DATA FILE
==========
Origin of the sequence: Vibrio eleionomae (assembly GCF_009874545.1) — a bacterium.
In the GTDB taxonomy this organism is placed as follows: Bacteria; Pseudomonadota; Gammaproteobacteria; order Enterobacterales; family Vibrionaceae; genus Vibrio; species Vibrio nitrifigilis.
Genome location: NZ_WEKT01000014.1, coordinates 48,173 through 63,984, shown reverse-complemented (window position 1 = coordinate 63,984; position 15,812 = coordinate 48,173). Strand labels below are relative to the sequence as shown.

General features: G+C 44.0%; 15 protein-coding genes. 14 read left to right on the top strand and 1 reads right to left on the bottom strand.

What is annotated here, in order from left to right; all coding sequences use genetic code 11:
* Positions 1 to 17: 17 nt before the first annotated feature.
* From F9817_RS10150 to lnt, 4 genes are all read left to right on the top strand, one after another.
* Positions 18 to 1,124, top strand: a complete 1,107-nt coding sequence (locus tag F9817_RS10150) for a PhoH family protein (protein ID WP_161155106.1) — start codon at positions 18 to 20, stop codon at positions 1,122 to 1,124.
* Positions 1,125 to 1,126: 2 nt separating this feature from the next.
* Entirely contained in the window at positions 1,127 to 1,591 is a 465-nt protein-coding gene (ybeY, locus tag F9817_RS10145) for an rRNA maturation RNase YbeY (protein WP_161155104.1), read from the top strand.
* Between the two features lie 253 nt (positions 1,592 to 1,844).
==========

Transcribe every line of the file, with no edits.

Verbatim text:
Origin of the sequence: Vibrio eleionomae (assembly GCF_009874545.1) — a bacterium.
In the GTDB taxonomy this organism is placed as follows: Bacteria; Pseudomonadota; Gammaproteobacteria; order Enterobacterales; family Vibrionaceae; genus Vibrio; species Vibrio nitrifigilis.
Genome location: NZ_WEKT01000014.1, coordinates 48,173 through 63,984, shown reverse-complemented (window position 1 = coordinate 63,984; position 15,812 = coordinate 48,173). Strand labels below are relative to the sequence as shown.

General features: G+C 44.0%; 15 protein-coding genes. 14 read left to right on the top strand and 1 reads right to left on the bottom strand.

What is annotated here, in order from left to right; all coding sequences use genetic code 11:
* Positions 1 to 17: 17 nt before the first annotated feature.
* From F9817_RS10150 to lnt, 4 genes are all read left to right on the top strand, one after another.
* Positions 18 to 1,124, top strand: a complete 1,107-nt coding sequence (locus tag F9817_RS10150) for a PhoH family protein (protein ID WP_161155106.1) — start codon at positions 18 to 20, stop codon at positions 1,122 to 1,124.
* Positions 1,125 to 1,126: 2 nt separating this feature from the next.
* Entirely contained in the window at positions 1,127 to 1,591 is a 465-nt protein-coding gene (ybeY, locus tag F9817_RS10145) for an rRNA maturation RNase YbeY (protein WP_161155104.1), read from the top strand.
* Between the two features lie 253 nt (positions 1,592 to 1,844).